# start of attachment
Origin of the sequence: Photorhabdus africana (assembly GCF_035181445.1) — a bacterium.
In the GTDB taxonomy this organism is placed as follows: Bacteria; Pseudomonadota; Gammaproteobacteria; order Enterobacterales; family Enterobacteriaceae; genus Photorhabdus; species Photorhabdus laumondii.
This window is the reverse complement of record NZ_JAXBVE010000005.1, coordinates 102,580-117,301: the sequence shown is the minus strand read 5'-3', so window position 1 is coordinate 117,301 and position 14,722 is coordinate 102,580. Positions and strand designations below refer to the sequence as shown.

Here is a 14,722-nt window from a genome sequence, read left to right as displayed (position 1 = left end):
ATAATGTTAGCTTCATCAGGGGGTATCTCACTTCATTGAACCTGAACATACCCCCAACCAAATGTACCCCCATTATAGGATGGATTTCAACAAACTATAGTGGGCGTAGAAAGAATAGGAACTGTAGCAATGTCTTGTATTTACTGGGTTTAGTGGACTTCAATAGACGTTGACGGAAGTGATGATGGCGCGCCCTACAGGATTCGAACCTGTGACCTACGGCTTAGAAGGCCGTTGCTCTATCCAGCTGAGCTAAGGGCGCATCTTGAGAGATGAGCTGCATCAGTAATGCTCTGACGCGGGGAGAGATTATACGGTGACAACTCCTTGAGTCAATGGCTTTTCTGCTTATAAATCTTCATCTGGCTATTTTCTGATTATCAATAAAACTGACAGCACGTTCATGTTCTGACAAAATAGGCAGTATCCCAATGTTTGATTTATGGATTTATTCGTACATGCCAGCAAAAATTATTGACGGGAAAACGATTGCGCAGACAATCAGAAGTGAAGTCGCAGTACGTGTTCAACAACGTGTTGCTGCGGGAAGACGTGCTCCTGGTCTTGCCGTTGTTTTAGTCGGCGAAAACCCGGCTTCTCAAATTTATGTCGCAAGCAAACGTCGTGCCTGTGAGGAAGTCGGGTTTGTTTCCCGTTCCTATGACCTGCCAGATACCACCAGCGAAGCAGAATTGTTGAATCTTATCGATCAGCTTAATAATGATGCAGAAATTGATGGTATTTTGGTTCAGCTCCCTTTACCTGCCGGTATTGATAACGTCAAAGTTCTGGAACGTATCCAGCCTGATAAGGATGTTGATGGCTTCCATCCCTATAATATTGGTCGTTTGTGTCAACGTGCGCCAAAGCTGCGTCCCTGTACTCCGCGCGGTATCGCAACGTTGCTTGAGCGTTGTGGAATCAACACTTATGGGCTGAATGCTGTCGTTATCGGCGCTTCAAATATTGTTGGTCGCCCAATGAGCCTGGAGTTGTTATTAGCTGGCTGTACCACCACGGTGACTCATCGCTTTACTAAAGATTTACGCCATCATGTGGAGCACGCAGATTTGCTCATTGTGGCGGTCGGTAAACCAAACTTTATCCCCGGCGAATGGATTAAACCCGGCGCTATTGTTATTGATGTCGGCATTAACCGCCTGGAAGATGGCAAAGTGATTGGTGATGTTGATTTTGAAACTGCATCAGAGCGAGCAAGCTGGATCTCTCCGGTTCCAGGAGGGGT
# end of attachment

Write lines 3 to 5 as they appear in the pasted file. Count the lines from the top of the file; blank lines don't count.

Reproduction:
This window is the reverse complement of record NZ_JAXBVE010000005.1, coordinates 102,580-117,301: the sequence shown is the minus strand read 5'-3', so window position 1 is coordinate 117,301 and position 14,722 is coordinate 102,580. Positions and strand designations below refer to the sequence as shown.

Here is a 14,722-nt window from a genome sequence, read left to right as displayed (position 1 = left end):
ATAATGTTAGCTTCATCAGGGGGTATCTCACTTCATTGAACCTGAACATACCCCCAACCAAATGTACCCCCATTATAGGATGGATTTCAACAAACTATAGTGGGCGTAGAAAGAATAGGAACTGTAGCAATGTCTTGTATTTACTGGGTTTAGTGGACTTCAATAGACGTTGACGGAAGTGATGATGGCGCGCCCTACAGGATTCGAACCTGTGACCTACGGCTTAGAAGGCCGTTGCTCTATCCAGCTGAGCTAAGGGCGCATCTTGAGAGATGAGCTGCATCAGTAATGCTCTGACGCGGGGAGAGATTATACGGTGACAACTCCTTGAGTCAATGGCTTTTCTGCTTATAAATCTTCATCTGGCTATTTTCTGATTATCAATAAAACTGACAGCACGTTCATGTTCTGACAAAATAGGCAGTATCCCAATGTTTGATTTATGGATTTATTCGTACATGCCAGCAAAAATTATTGACGGGAAAACGATTGCGCAGACAATCAGAAGTGAAGTCGCAGTACGTGTTCAACAACGTGTTGCTGCGGGAAGACGTGCTCCTGGTCTTGCCGTTGTTTTAGTCGGCGAAAACCCGGCTTCTCAAATTTATGTCGCAAGCAAACGTCGTGCCTGTGAGGAAGTCGGGTTTGTTTCCCGTTCCTATGACCTGCCAGATACCACCAGCGAAGCAGAATTGTTGAATCTTATCGATCAGCTTAATAATGATGCAGAAATTGATGGTATTTTGGTTCAGCTCCCTTTACCTGCCGGTATTGATAACGTCAAAGTTCTGGAACGTATCCAGCCTGATAAGGATGTTGATGGCTTCCATCCCTATAATATTGGTCGTTTGTGTCAACGTGCGCCAAAGCTGCGTCCCTGTACTCCGCGCGGTATCGCAACGTTGCTTGAGCGTTGTGGAATCAACACTTATGGGCTGAATGCTGTCGTTATCGGCGCTTCAAATATTGTTGGTCGCCCAATGAGCCTGGAGTTGTTATTAGCTGGCTGTACCACCACGGTGACTCATCGCTTTACTAAAGATTTACGCCATCATGTGGAGCACGCAGATTTGCTCATTGTGGCGGTCGGTAAACCAAACTTTATCCCCGGCGAATGGATTAAACCCGGCGCTATTGTTATTGATGTCGGCATTAACCGCCTGGAAGATGGCAAAGTGATTGGTGATGTTGATTTTGAAACTGCATCAGAGCGAGCAAGCTGGATCTCTCCGGTTCCAGGAGGGGT